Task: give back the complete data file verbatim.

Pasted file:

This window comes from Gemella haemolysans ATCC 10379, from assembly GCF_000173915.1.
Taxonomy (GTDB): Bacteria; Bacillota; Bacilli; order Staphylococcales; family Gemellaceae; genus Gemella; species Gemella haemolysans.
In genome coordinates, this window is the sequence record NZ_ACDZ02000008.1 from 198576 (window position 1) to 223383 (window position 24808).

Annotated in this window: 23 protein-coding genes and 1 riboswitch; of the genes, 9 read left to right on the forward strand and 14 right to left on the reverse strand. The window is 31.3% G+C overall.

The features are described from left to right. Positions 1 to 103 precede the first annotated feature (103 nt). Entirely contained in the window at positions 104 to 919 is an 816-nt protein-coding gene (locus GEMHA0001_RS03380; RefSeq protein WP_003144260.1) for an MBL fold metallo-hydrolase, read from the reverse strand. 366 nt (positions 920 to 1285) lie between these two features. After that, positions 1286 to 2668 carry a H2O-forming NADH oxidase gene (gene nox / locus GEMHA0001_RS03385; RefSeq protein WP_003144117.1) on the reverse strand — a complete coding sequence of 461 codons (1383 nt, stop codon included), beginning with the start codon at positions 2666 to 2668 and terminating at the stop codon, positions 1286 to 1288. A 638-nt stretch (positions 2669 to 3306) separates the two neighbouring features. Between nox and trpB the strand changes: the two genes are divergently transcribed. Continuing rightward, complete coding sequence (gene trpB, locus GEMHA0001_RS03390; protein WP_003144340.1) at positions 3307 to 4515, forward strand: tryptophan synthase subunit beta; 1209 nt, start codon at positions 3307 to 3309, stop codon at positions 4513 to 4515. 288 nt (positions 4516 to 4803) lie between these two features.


This window comes from Gemella haemolysans ATCC 10379, from assembly GCF_000173915.1.
Taxonomy (GTDB): Bacteria; Bacillota; Bacilli; order Staphylococcales; family Gemellaceae; genus Gemella; species Gemella haemolysans.
In genome coordinates, this window is the sequence record NZ_ACDZ02000008.1 from 198576 (window position 1) to 223383 (window position 24808).

Annotated in this window: 23 protein-coding genes and 1 riboswitch; of the genes, 9 read left to right on the forward strand and 14 right to left on the reverse strand. The window is 31.3% G+C overall.

The features are described from left to right. Positions 1 to 103 precede the first annotated feature (103 nt). Entirely contained in the window at positions 104 to 919 is an 816-nt protein-coding gene (locus GEMHA0001_RS03380; RefSeq protein WP_003144260.1) for an MBL fold metallo-hydrolase, read from the reverse strand. 366 nt (positions 920 to 1285) lie between these two features. After that, positions 1286 to 2668 carry a H2O-forming NADH oxidase gene (gene nox / locus GEMHA0001_RS03385; RefSeq protein WP_003144117.1) on the reverse strand — a complete coding sequence of 461 codons (1383 nt, stop codon included), beginning with the start codon at positions 2666 to 2668 and terminating at the stop codon, positions 1286 to 1288. A 638-nt stretch (positions 2669 to 3306) separates the two neighbouring features. Between nox and trpB the strand changes: the two genes are divergently transcribed. Continuing rightward, complete coding sequence (gene trpB, locus GEMHA0001_RS03390; protein WP_003144340.1) at positions 3307 to 4515, forward strand: tryptophan synthase subunit beta; 1209 nt, start codon at positions 3307 to 3309, stop codon at positions 4513 to 4515. 288 nt (positions 4516 to 4803) lie between these two features.